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Extra days off turn Red River Valley Fair vendors into vacationers in Fargo-Moorhead – InForum

Extra days off turn Red River Valley Fair vendors into vacationers in Fargo-Moorhead – InForum

WEST FARGO – The Red River Valley Fair’s transition from 10 consecutive days of events to three weekends has created an interesting dynamic for the vendors who provide food and entertainment to fairgoers.

Under the new format, the fairgrounds will become a ghost town Monday through Wednesday when the attraction’s gates will close. The change gives traders a rare opportunity to take a break between busy weekends. Some explore the city, others relax in their camp.

“I could never work in an office,” says Genevieve Reindl, an employee at Miller Concessions, a vendor that spends seven months each year traveling to various fairs in the Midwest to sell classic fair food like corn dogs, hot dogs, cheese curds, lemonade and French fries.

She said that moving from trade fair to trade fair allowed her to get to know new environments and meet different people.

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The food vendor area at the Red River Valley Fair on Friday morning, June 28, 2024.

Chris Flynn / The Forum

Although Reindl enjoyed the free time, she said, she wanted to “get to work.”

“Our bosses give us time off and that’s enough for me,” she said.

She says she spends her free days relaxing, walking around the fairgrounds and looking at the animals.

During the fair, she also visited the Marines booth, where she won a T-shirt by completing four minutes of plank. Reindl said some of her colleagues participated in the rides and concerts.

Ben Wondra, manager of Miller Concessions, said he likes the Red River Valley Fair’s new schedule because it allows him flexibility in his schedule.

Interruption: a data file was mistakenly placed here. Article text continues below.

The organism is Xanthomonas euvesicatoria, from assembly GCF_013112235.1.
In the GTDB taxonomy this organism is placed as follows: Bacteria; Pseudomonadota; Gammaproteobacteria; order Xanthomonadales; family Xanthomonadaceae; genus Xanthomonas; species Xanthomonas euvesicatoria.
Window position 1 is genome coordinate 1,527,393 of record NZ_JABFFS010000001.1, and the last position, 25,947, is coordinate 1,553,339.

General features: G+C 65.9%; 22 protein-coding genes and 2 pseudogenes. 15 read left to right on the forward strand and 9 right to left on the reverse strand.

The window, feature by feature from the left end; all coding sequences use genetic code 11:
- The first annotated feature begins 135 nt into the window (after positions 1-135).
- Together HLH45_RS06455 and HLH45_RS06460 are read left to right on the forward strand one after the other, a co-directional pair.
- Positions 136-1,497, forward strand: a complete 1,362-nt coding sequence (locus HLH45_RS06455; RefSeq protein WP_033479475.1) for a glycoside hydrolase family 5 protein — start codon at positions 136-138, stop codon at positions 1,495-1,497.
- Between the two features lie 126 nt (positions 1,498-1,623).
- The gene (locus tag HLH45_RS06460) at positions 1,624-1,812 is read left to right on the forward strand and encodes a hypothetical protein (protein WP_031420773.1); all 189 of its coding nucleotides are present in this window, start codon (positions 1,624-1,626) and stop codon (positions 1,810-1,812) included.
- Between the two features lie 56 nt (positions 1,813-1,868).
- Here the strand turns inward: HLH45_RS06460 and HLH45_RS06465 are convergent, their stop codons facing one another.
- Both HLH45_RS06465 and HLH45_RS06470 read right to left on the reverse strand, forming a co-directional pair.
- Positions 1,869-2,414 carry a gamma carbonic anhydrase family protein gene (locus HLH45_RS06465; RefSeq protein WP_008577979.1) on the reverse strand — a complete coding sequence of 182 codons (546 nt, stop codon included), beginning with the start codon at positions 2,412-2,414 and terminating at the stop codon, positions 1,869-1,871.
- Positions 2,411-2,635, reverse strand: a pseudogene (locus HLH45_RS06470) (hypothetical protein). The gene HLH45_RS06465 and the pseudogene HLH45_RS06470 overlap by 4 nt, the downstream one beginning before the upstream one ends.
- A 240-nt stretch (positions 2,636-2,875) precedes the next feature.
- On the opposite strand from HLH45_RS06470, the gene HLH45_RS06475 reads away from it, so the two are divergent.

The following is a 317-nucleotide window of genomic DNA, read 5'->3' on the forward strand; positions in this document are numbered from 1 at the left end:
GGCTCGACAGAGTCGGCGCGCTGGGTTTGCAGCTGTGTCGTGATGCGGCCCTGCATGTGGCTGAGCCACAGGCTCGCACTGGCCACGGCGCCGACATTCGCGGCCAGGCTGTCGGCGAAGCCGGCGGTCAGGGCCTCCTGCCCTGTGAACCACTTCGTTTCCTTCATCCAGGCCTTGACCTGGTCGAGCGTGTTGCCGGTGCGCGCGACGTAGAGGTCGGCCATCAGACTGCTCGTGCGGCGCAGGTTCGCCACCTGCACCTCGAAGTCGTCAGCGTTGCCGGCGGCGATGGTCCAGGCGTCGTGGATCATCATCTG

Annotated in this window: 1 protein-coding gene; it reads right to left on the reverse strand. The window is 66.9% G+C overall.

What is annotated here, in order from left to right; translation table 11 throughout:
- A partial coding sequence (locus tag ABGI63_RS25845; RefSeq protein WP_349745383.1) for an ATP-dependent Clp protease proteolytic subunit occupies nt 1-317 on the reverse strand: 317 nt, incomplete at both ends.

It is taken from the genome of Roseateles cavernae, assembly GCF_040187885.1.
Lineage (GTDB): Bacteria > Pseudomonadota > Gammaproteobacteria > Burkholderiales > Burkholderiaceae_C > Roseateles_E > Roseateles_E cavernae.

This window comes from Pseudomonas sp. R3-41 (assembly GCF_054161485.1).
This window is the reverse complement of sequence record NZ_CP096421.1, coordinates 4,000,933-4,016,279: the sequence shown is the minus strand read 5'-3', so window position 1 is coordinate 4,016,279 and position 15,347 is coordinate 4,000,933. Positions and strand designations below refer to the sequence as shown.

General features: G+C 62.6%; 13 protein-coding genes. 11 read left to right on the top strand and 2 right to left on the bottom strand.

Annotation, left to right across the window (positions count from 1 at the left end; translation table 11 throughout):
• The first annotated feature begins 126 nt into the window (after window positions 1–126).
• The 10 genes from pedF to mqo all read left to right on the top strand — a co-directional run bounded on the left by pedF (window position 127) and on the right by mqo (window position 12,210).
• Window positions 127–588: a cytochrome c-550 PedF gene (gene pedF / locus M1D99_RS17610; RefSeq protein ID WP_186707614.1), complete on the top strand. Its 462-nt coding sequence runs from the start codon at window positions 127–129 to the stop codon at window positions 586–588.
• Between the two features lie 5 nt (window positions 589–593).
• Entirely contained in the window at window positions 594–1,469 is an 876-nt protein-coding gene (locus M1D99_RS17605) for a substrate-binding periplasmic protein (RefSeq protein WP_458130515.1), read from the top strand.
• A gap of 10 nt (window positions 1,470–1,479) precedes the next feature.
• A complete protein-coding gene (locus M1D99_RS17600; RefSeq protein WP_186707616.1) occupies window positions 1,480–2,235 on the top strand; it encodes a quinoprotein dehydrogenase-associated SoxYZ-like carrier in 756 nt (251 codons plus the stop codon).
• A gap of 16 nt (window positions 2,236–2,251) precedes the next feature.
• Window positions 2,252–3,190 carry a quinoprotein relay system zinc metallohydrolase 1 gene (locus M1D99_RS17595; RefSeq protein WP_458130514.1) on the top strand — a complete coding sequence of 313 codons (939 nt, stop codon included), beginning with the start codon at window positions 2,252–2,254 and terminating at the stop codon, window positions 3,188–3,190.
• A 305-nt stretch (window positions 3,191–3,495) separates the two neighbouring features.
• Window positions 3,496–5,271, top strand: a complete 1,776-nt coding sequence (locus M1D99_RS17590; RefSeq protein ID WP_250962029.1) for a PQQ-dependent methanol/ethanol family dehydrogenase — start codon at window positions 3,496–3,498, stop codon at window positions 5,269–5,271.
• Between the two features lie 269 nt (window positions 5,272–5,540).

Ben Wondra, manager at Miller Concessions, at the campground where employees stay during the Red River Valley Fair.

Ben Wondra, manager at Miller Concessions, at the campground where employees stay during the Red River Valley Fair.

Chris Flynn / The Forum

“I don’t normally have a vacation, so this is very strange,” he said.

Wondra said he spends his extra free time visiting downtown areas, trying new restaurants and seeing what each city has to offer.

Wondra said employees usually have two days off between shows and spend the time doing laundry, grocery shopping and relaxing. Most supplier companies provide vans for their employees to do their shopping, he said.

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Some of the many food vendors and a dining area at the Red River Valley Fair before its opening on June 28, 2024.

Chris Flynn / The Forum

With the extra free time during the Red River Valley Fair, Miller Concessions planned to host a barbecue for its employees on Wednesday.

Wondra said he also wanted to offer activities to his employees. He said some went bowling and others visited the Red River Valley Zoo.

“We do a lot of small towns, so often there’s no big metropolis,” he said. “Usually it’s just two local bars and that’s it.”

Despite being located in a metropolitan area, many employees prefer to spend their free time near their accommodations at the campsites on the outskirts of the fairgrounds, Wondra said.